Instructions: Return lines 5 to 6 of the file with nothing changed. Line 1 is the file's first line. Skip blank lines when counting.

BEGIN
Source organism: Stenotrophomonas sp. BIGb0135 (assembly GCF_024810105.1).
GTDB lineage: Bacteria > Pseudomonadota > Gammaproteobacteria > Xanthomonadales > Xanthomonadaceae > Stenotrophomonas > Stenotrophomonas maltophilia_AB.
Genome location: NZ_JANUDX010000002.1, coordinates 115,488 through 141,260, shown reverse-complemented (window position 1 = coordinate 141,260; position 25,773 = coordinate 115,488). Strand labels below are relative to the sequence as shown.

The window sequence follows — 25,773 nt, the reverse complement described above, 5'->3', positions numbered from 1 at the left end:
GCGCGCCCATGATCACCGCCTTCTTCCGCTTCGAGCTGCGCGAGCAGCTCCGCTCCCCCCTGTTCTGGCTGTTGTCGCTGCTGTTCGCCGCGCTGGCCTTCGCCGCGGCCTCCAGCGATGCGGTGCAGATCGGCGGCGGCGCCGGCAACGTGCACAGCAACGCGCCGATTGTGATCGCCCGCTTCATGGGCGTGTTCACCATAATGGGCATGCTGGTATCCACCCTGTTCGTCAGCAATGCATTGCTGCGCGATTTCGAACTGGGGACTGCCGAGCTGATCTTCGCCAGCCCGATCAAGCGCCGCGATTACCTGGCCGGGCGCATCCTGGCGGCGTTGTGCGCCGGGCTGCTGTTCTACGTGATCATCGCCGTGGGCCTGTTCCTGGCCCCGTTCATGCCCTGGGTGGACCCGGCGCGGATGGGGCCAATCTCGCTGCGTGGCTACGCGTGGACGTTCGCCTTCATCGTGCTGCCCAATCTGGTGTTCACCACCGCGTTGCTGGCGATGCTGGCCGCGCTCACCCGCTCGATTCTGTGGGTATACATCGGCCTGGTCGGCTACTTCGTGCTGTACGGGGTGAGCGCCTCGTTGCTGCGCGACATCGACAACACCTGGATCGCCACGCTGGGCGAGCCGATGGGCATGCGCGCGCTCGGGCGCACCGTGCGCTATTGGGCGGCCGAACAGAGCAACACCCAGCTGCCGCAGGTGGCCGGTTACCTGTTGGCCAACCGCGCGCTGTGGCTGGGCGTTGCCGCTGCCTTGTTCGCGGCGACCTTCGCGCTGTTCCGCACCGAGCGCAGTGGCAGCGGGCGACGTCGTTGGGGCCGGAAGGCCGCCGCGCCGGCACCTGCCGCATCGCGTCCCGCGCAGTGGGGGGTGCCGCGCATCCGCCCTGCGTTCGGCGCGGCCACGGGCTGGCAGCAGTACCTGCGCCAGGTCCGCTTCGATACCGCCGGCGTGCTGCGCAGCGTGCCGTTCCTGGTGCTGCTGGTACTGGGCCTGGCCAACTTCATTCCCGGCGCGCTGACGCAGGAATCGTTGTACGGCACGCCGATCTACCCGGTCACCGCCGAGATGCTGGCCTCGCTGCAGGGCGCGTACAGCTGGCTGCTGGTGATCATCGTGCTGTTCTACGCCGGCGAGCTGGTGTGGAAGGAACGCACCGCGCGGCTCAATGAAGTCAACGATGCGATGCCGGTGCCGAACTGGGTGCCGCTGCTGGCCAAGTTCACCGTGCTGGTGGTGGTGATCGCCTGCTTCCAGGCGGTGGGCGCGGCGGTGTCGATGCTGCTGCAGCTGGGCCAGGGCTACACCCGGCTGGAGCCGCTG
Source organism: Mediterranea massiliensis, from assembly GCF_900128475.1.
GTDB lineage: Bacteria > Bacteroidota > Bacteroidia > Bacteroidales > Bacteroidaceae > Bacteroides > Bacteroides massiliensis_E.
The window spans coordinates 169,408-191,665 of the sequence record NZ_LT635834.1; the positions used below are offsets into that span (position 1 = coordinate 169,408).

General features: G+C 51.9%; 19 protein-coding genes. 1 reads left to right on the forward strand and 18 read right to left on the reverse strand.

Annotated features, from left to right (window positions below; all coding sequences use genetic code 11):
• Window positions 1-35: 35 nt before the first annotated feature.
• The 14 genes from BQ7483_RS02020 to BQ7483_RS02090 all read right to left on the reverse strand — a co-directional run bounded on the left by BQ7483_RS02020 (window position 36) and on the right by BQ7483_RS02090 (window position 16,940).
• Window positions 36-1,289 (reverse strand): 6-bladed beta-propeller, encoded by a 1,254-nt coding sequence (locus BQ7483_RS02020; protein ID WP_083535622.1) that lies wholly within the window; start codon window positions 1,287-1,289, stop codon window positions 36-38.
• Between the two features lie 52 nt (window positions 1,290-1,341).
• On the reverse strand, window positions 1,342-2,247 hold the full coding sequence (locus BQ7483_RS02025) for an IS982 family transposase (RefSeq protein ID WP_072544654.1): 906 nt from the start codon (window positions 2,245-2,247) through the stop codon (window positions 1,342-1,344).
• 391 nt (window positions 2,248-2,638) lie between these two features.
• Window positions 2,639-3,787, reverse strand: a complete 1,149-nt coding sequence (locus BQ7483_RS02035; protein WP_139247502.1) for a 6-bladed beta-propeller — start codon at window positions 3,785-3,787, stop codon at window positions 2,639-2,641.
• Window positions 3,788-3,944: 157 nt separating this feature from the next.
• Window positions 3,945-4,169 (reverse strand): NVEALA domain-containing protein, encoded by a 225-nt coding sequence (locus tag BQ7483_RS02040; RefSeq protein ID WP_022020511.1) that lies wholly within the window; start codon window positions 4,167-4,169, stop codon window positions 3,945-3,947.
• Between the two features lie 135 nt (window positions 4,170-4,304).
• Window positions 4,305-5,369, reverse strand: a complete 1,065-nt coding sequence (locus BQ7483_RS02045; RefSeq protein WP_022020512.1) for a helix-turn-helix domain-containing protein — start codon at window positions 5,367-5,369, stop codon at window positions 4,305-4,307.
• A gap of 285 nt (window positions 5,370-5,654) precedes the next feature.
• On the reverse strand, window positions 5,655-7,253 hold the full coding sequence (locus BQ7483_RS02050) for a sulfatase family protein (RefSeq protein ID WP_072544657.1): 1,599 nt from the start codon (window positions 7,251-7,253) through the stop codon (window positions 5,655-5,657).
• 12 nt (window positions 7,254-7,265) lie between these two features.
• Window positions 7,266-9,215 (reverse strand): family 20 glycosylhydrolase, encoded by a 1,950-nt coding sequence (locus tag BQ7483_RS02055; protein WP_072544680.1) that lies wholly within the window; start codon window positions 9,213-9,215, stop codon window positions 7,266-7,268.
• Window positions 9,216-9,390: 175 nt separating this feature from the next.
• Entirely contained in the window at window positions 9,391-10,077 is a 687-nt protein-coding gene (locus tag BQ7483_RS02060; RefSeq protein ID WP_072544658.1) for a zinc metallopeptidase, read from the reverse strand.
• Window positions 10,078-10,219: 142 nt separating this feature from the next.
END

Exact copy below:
GCGCGCCCATGATCACCGCCTTCTTCCGCTTCGAGCTGCGCGAGCAGCTCCGCTCCCCCCTGTTCTGGCTGTTGTCGCTGCTGTTCGCCGCGCTGGCCTTCGCCGCGGCCTCCAGCGATGCGGTGCAGATCGGCGGCGGCGCCGGCAACGTGCACAGCAACGCGCCGATTGTGATCGCCCGCTTCATGGGCGTGTTCACCATAATGGGCATGCTGGTATCCACCCTGTTCGTCAGCAATGCATTGCTGCGCGATTTCGAACTGGGGACTGCCGAGCTGATCTTCGCCAGCCCGATCAAGCGCCGCGATTACCTGGCCGGGCGCATCCTGGCGGCGTTGTGCGCCGGGCTGCTGTTCTACGTGATCATCGCCGTGGGCCTGTTCCTGGCCCCGTTCATGCCCTGGGTGGACCCGGCGCGGATGGGGCCAATCTCGCTGCGTGGCTACGCGTGGACGTTCGCCTTCATCGTGCTGCCCAATCTGGTGTTCACCACCGCGTTGCTGGCGATGCTGGCCGCGCTCACCCGCTCGATTCTGTGGGTATACATCGGCCTGGTCGGCTACTTCGTGCTGTACGGGGTGAGCGCCTCGTTGCTGCGCGACATCGACAACACCTGGATCGCCACGCTGGGCGAGCCGATGGGCATGCGCGCGCTCGGGCGCACCGTGCGCTATTGGGCGGCCGAACAGAGCAACACCCAGCTGCCGCAGGTGGCCGGTTACCTGTTGGCCAACCGCGCGCTGTGGCTGGGCGTTGCCGCTGCCTTGTTCGCGGCGACCTTCGCGCTGTTCCGCACCGAGCGCAGTGGCAGCGGGCGACGTCGTTGGGGCCGGAAGGCCGCCGCGCCGGCACCTGCCGCATCGCGTCCCGCGCAGTGGGGGGTGCCGCGCATCCGCCCTGCGTTCGGCGCGGCCACGGGCTGGCAGCAGTACCTGCGCCAGGTCCGCTTCGATACCGCCGGCGTGCTGCGCAGCGTGCCGTTCCTGGTGCTGCTGGTACTGGGCCTGGCCAACTTCATTCCCGGCGCGCTGACGCAGGAATCGTTGTACGGCACGCCGATCTACCCGGTCACCGCCGAGATGCTGGCCTCGCTGCAGGGCGCGTACAGCTGGCTGCTGGTGATCATCGTGCTGTTCTACGCCGGCGAGCTGGTGTGGAAGGAACGCACCGCGCGGCTCAATGAAGTCAACGATGCGATGCCGGTGCCGAACTGGGTGCCGCTGCTGGCCAAGTTCACCGTGCTGGTGGTGGTGATCGCCTGCTTCCAGGCGGTGGGCGCGGCGGTGTCGATGCTGCTGCAGCTGGGCCAGGGCTACACCCGGCTGGAGCCGCTG
Source organism: Mediterranea massiliensis, from assembly GCF_900128475.1.